At any rate, the Jarhead wasn’t drawn to Australian TV like a moth to a flame as he is to American TV. Which was fine with me. Apart from a couple of programs I watch when I’m working out (which isn’t exactly often, obviously, or I wouldn’t be two seasons behind everyone else in the free world with Orange is the New Black) I mainly use our TV for background noise. And when the Jarhead is in a TV coma, he may as well be in a regular coma because he acknowledges and remembers very little—sort of like Jeff Sessions, except when the Jarhead doesn’t answer it’s because he hasn’t heard you and not because he’s trying like hell not to incriminate himself.

And so, as we had before, we walked out of the hotel with no idea how we were going to spend our day. The options were limitless and I’ll admit to having been somewhat paralyzed by the plethora of choices.

The one and only thing I truly wanted to accomplish that day was to purchase a new curling iron. Scratch that. The only thing I truly NEEDED to accomplish that day was to purchase a new curling iron. It’s an important distinction because, although I needed a curling iron, I most definitely did not WANT to buy a new curling. What I WANTED was for MY curling iron to work just as it had when we left the states.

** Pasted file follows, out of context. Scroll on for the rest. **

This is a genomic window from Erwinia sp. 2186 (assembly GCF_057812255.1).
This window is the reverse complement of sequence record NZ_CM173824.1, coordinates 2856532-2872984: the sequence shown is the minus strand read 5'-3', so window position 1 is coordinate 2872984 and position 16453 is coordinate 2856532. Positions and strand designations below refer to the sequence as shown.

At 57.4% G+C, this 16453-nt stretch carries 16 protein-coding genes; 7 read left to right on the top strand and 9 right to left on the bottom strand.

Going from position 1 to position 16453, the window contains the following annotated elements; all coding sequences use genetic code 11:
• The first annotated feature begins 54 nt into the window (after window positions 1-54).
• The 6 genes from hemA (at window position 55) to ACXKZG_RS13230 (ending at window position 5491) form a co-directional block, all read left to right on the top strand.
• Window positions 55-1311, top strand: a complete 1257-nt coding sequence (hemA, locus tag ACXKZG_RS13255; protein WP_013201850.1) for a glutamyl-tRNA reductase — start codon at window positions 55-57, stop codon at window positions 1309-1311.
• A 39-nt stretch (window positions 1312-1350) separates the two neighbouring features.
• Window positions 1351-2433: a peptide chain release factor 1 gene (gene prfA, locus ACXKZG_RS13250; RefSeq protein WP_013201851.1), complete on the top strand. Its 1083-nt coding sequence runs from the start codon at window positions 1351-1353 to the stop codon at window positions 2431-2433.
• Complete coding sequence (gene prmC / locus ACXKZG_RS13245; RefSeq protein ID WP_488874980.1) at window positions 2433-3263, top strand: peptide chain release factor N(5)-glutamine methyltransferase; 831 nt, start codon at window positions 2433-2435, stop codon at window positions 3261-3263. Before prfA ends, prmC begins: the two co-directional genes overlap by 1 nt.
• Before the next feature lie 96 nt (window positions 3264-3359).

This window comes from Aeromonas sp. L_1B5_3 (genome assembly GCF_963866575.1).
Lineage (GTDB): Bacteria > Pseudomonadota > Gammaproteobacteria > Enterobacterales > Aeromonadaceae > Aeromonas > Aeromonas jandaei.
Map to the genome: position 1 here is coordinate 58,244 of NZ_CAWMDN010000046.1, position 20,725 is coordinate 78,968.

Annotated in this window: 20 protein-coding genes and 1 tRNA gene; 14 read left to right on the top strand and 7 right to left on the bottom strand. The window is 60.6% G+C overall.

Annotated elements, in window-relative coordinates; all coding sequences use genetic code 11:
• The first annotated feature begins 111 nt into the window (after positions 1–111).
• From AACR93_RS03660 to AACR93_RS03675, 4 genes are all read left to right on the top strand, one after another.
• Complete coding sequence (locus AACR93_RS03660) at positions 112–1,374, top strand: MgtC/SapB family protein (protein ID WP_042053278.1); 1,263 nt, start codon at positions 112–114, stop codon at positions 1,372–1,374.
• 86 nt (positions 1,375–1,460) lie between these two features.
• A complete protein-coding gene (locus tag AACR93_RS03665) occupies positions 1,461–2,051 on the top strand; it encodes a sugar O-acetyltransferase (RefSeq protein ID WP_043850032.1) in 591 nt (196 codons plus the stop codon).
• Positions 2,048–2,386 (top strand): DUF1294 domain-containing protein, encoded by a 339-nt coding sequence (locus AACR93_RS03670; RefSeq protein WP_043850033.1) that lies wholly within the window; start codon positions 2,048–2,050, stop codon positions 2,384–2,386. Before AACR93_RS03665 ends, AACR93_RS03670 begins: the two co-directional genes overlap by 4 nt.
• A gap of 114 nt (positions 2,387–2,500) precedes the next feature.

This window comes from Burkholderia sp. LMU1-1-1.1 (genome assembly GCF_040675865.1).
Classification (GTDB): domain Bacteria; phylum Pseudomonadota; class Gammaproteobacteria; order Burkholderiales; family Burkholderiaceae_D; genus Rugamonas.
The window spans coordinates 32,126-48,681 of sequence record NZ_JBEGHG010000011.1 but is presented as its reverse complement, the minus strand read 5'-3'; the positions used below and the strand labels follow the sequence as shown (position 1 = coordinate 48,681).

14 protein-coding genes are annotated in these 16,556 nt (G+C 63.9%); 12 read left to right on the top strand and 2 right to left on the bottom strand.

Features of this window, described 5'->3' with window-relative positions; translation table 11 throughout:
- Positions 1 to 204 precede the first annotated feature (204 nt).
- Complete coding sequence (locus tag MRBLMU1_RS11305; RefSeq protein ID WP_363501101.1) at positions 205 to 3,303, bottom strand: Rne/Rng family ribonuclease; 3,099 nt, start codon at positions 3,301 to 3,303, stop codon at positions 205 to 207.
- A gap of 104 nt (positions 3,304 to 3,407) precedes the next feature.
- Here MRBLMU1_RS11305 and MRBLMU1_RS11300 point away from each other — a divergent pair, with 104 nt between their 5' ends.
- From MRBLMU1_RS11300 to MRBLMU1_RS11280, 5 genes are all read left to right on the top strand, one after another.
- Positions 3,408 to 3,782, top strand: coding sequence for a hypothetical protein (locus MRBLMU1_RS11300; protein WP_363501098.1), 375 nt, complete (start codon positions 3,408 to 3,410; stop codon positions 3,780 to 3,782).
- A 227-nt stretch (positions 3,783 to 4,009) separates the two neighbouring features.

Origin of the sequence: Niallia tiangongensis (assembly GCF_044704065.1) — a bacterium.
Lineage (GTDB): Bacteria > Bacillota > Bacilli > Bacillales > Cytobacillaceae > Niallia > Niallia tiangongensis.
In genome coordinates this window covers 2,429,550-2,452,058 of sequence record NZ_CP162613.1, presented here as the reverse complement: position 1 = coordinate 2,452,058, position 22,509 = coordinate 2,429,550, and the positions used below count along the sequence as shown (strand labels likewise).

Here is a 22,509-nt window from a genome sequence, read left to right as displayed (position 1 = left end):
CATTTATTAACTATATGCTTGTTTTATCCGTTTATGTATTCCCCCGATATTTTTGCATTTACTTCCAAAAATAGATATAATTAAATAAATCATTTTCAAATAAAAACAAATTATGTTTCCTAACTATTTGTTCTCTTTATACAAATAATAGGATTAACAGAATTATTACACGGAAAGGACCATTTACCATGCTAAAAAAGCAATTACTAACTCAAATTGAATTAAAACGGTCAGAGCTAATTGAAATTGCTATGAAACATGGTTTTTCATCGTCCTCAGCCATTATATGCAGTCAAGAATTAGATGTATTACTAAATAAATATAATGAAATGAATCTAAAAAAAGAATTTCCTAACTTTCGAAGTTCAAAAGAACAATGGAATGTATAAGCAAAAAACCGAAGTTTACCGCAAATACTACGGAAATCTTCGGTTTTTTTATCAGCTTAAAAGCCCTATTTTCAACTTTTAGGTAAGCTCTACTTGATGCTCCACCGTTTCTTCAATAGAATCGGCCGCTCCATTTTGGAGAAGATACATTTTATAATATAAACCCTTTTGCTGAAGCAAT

But that was not going to happen. Because although one can power an American curling iron by plugging it into a US/Australia adaptor and then plugging the adaptor into an Australian outlet, one can only plug said curling iron into a US/Australia adaptor and then plug it into an Australian outlet so many times and for so long before you overheat and fry the bloody thing.

So…I needed a new curling iron. We needed sunscreen, too—not because of any mishaps involving electricity, thank goodness. Fortunately, I had remembered to pack my industrial-sized claw clamps and, therefore, was fully prepared to weather this and just about any other hair emergency, or the Jarhead would have been forced to set off for breakfast on his own and then pick up a curling iron and sunscreen on his way back.

For a change, it didn’t take us long to decide where to eat that morning, and soon we were sipping coffee and chatting with a staffer named Christine at a place called Salted Board. Salted Board has a funky yet cozy atmosphere with a décor that blends rustic and industrial elements and features bold earth tones and black accents to create a modern vibe that looked so positively chic that I started taking notes and making plans to remodel my home (again.)

And the food looked just as awesome as the décor, as you can see from the photos below.

Salted Board 1Salted Board 2

My ‘brekkie’ consisted of eggs Benedict, minus the bread, with salmon, smashed avocado, and a side of bacon. The Jarhead had sausage, ham, and eggs with crusty bread.